[rabbitmq-discuss] direct exchanges / routing key necessary?
clemesha at gmail.com
Mon May 4 21:13:12 BST 2009
On Mon, May 4, 2009 at 12:33 PM, Marek Janda <nyx at nyx.cz> wrote:
> Thank you
> In my case, RK is generated from username and session, so it changes for
> I'm using Orbited to implement Comet (sending events from server to
> and I'm dealing with possibility (well...certainity) that some users will
> multiple browser tabs and I'll need to send the message to all of them.
Are you working on a project that is open source? If so, and you'd like to
a link to your project please do. I'd be interested to see how you get on
> So I have to create uniquely named queue for every browser tab/connection
> bind them all to exchange with the same RK. If I use the same queue for all
> tabs, message will be sent only to one of them.
This is slightly off-topic for the RabbitMQ list, but from what I understand
actually restrict the total number of connections to a given server. It's
like 2 for Firefox, and IE has the same (all per the http 1.1 spec).
Are you solving this in some interesting way like creating multiple
(I think facebook does this) ... or some other way?
Anyways, love to hear how you get on tying together Orbited and RabbitMQ.
> Possible attacker could:
> 1) guess RK, create new queue and bind it to exchange with that RK
> 2) guess name of existing queue and subscribe to it - unlikely, as queues
> quite short-lived - after user leaves page, current queue is destroyed and
> is created on next page (messages send in between are handled outside MQ)
> If attacker could sniff their RK, they could as well read all their
> anyway, so I don't see those two options as real danger.
> So unless there is some option 3) that would allow attacker to consume from
> exchange without knowing RKs, I think I'm safe.
> There may be other possibilities - like dropping whole exchange and
> it with different type - I'm using default amq.direct, so I'm not even sure
> it's possible - have to try.
> Other ideas are welcome of course.
> // Users themselves don't publish anything to MQ...they just send ajax
> to server and messages are published from server, so users don't need to
> other user's RK.
> On Monday 04 May 2009, Alexis Richardson wrote:
> > Marek,
> > On Mon, May 4, 2009 at 6:08 PM, Marek Janda <nyx at nyx.cz> wrote:
> > > Hello,
> > > I just need to confirm one thing.
> > >
> > > If I send some message to direct exchange, is there any way to bind
> > > to it that you'll get the message even without knowing it's routing
> > > I want to use RK as a "password" so that every user can subscribe only
> > > messages addressed to him - so I need to know if there isn't some way
> > > create wildcard match and subscribe to all messages.
> > As I recall there are no wildcards with direct exchanges.
> > Wildcards are appropriate for topic exchanges where they are explicit
> > (*, #), and fanout exchanges where they are implicit since fanout
> > implement full broadcast to all bound queues.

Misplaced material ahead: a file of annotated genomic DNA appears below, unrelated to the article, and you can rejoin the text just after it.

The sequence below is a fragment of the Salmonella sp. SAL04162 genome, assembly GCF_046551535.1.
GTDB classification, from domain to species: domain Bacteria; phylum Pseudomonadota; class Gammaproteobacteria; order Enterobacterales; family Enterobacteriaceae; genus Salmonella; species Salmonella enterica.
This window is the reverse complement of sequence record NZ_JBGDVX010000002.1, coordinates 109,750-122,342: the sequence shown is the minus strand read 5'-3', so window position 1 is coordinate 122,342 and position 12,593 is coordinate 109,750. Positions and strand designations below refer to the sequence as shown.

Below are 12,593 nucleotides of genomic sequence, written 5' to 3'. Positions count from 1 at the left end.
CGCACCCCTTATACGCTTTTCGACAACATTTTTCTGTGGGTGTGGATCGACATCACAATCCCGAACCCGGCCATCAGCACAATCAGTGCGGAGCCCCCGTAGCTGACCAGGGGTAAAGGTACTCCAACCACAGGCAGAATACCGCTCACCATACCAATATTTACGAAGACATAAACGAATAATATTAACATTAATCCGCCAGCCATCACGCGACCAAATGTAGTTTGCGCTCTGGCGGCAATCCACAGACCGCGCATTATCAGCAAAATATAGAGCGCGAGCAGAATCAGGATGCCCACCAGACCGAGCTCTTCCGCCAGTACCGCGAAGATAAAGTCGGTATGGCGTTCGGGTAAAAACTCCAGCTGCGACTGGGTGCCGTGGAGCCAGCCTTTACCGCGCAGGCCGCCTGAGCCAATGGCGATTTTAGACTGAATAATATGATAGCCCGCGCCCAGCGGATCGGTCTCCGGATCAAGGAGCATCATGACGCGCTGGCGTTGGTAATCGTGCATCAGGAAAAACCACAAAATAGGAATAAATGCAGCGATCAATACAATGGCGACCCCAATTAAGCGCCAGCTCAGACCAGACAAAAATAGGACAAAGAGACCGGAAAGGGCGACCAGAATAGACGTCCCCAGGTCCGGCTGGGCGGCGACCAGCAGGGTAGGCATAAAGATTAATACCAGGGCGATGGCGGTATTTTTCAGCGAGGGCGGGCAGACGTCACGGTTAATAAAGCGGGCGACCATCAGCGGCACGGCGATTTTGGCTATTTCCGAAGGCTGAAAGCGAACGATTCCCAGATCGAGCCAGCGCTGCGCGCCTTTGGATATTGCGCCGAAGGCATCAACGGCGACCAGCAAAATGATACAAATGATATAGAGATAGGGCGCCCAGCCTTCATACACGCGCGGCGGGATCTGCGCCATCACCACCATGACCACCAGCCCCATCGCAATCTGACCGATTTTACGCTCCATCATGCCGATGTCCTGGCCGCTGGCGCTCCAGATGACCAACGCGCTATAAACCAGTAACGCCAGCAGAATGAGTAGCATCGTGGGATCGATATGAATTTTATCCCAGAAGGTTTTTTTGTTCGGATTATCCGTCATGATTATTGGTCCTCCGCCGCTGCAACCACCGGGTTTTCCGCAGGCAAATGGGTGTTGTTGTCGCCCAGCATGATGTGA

> > However, note that with direct exchanges there is nothing in the spec
> > to prevent someone who knows the password binding to a given exchange
> > once they know the key. So if I know your password then I can see a
> > copy of your messages, as well as mine. And vice versa.
> > You may want to look at ACLs in RabbitMQ:
> > http://www.nabble.com/ACLs-td21615692.html Users who do not have
> > permission to manage their own bindings, and who can only send and
> > receive messages, will not be able to add bindings and hence
> > compromise your scheme. I think but am not 100% that this is possible
> > with how RabbitMQ currently implements ACLs.
> > > After reading documentation, searching the web and looking into source
> > > (well, I've seen Erlang for the first time in my life), I think it
> > > require the key, but I'd like to be 100% sure I didn't miss anything.
> > >
> > :-)
> > I am hopeful that one of the RabbitMQ engineers will substantiate or
> > correct my comments above with some detail. It's a holiday weekend
> > here in the UK so this may not happen instantly.
> > > Also, is it ok to send everything to one exchange or should I create
> > > exchanges and divide users between them? From the performance POV.
> > In the case of RabbitMQ that's somewhat moot and depends on the
> > details of your use case. Fanout exchanges are computationally
> > cheaper than direct, since there is one fewer lookup step, and topic
> > exchanges are more complex than direct. But there may be other
> > factors to consider.
> > If you wanted to implement the twitter follower pattern for example,
> > you could EITHER use one direct exchange (bind to the exchange with
> > the key of the person you follow), OR have one fanout exchange per
> > user (bind to the exchange of anyone you follow). Happy to explain
> > more if you like...
> > alexis
> > > Thank you
> > >
> > > --
> > > S pozdravem
> > > Marek Janda
> > >
> > > _______________________________________________
> > > rabbitmq-discuss mailing list
> > > rabbitmq-discuss at lists.rabbitmq.com
> > > http://lists.rabbitmq.com/cgi-bin/mailman/listinfo/rabbitmq-discuss
> S pozdravem
> Marek Janda
> email: nyx at nyx.cz
> GnuPG: http://nyx.nyx.cz/files/nyx.gpg
> rabbitmq-discuss mailing list
> rabbitmq-discuss at lists.rabbitmq.com
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